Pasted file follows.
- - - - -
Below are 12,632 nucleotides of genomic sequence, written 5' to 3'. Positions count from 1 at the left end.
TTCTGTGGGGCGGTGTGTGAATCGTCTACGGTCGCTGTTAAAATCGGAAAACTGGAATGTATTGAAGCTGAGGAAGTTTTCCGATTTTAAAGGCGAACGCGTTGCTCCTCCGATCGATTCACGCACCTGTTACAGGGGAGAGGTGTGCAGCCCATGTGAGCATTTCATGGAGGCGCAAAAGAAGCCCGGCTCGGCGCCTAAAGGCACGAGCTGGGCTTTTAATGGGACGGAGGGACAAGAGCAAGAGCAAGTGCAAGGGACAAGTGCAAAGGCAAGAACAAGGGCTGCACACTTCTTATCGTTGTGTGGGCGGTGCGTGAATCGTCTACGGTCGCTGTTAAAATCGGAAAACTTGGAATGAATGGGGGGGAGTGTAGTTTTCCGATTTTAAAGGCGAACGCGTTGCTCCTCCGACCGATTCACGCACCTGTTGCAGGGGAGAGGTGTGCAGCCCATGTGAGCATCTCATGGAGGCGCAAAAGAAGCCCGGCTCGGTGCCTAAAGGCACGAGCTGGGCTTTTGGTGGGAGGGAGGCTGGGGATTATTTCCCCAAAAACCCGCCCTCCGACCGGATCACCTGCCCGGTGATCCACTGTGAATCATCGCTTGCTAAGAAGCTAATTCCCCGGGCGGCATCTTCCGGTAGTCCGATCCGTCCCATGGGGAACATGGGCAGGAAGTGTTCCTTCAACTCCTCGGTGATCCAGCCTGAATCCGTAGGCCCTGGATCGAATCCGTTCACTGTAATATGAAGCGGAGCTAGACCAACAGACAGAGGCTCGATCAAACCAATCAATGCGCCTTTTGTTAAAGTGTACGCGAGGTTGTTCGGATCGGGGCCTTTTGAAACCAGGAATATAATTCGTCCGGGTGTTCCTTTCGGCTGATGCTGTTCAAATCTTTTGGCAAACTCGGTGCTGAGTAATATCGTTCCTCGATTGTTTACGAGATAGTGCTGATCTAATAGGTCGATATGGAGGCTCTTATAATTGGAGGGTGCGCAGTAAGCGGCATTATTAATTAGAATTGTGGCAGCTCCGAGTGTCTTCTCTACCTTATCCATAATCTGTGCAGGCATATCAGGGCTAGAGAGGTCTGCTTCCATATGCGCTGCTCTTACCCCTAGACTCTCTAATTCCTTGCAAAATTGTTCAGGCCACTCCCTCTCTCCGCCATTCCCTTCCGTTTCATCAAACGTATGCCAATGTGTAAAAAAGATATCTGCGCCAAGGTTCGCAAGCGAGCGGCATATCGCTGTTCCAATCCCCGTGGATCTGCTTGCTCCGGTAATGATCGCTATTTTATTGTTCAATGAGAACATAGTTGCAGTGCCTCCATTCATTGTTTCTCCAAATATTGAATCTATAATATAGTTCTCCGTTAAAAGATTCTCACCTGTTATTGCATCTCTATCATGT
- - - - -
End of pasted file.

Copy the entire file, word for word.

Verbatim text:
Below are 12,632 nucleotides of genomic sequence, written 5' to 3'. Positions count from 1 at the left end.
TTCTGTGGGGCGGTGTGTGAATCGTCTACGGTCGCTGTTAAAATCGGAAAACTGGAATGTATTGAAGCTGAGGAAGTTTTCCGATTTTAAAGGCGAACGCGTTGCTCCTCCGATCGATTCACGCACCTGTTACAGGGGAGAGGTGTGCAGCCCATGTGAGCATTTCATGGAGGCGCAAAAGAAGCCCGGCTCGGCGCCTAAAGGCACGAGCTGGGCTTTTAATGGGACGGAGGGACAAGAGCAAGAGCAAGTGCAAGGGACAAGTGCAAAGGCAAGAACAAGGGCTGCACACTTCTTATCGTTGTGTGGGCGGTGCGTGAATCGTCTACGGTCGCTGTTAAAATCGGAAAACTTGGAATGAATGGGGGGGAGTGTAGTTTTCCGATTTTAAAGGCGAACGCGTTGCTCCTCCGACCGATTCACGCACCTGTTGCAGGGGAGAGGTGTGCAGCCCATGTGAGCATCTCATGGAGGCGCAAAAGAAGCCCGGCTCGGTGCCTAAAGGCACGAGCTGGGCTTTTGGTGGGAGGGAGGCTGGGGATTATTTCCCCAAAAACCCGCCCTCCGACCGGATCACCTGCCCGGTGATCCACTGTGAATCATCGCTTGCTAAGAAGCTAATTCCCCGGGCGGCATCTTCCGGTAGTCCGATCCGTCCCATGGGGAACATGGGCAGGAAGTGTTCCTTCAACTCCTCGGTGATCCAGCCTGAATCCGTAGGCCCTGGATCGAATCCGTTCACTGTAATATGAAGCGGAGCTAGACCAACAGACAGAGGCTCGATCAAACCAATCAATGCGCCTTTTGTTAAAGTGTACGCGAGGTTGTTCGGATCGGGGCCTTTTGAAACCAGGAATATAATTCGTCCGGGTGTTCCTTTCGGCTGATGCTGTTCAAATCTTTTGGCAAACTCGGTGCTGAGTAATATCGTTCCTCGATTGTTTACGAGATAGTGCTGATCTAATAGGTCGATATGGAGGCTCTTATAATTGGAGGGTGCGCAGTAAGCGGCATTATTAATTAGAATTGTGGCAGCTCCGAGTGTCTTCTCTACCTTATCCATAATCTGTGCAGGCATATCAGGGCTAGAGAGGTCTGCTTCCATATGCGCTGCTCTTACCCCTAGACTCTCTAATTCCTTGCAAAATTGTTCAGGCCACTCCCTCTCTCCGCCATTCCCTTCCGTTTCATCAAACGTATGCCAATGTGTAAAAAAGATATCTGCGCCAAGGTTCGCAAGCGAGCGGCATATCGCTGTTCCAATCCCCGTGGATCTGCTTGCTCCGGTAATGATCGCTATTTTATTGTTCAATGAGAACATAGTTGCAGTGCCTCCATTCATTGTTTCTCCAAATATTGAATCTATAATATAGTTCTCCGTTAAAAGATTCTCACCTGTTATTGCATCTCTATCATGT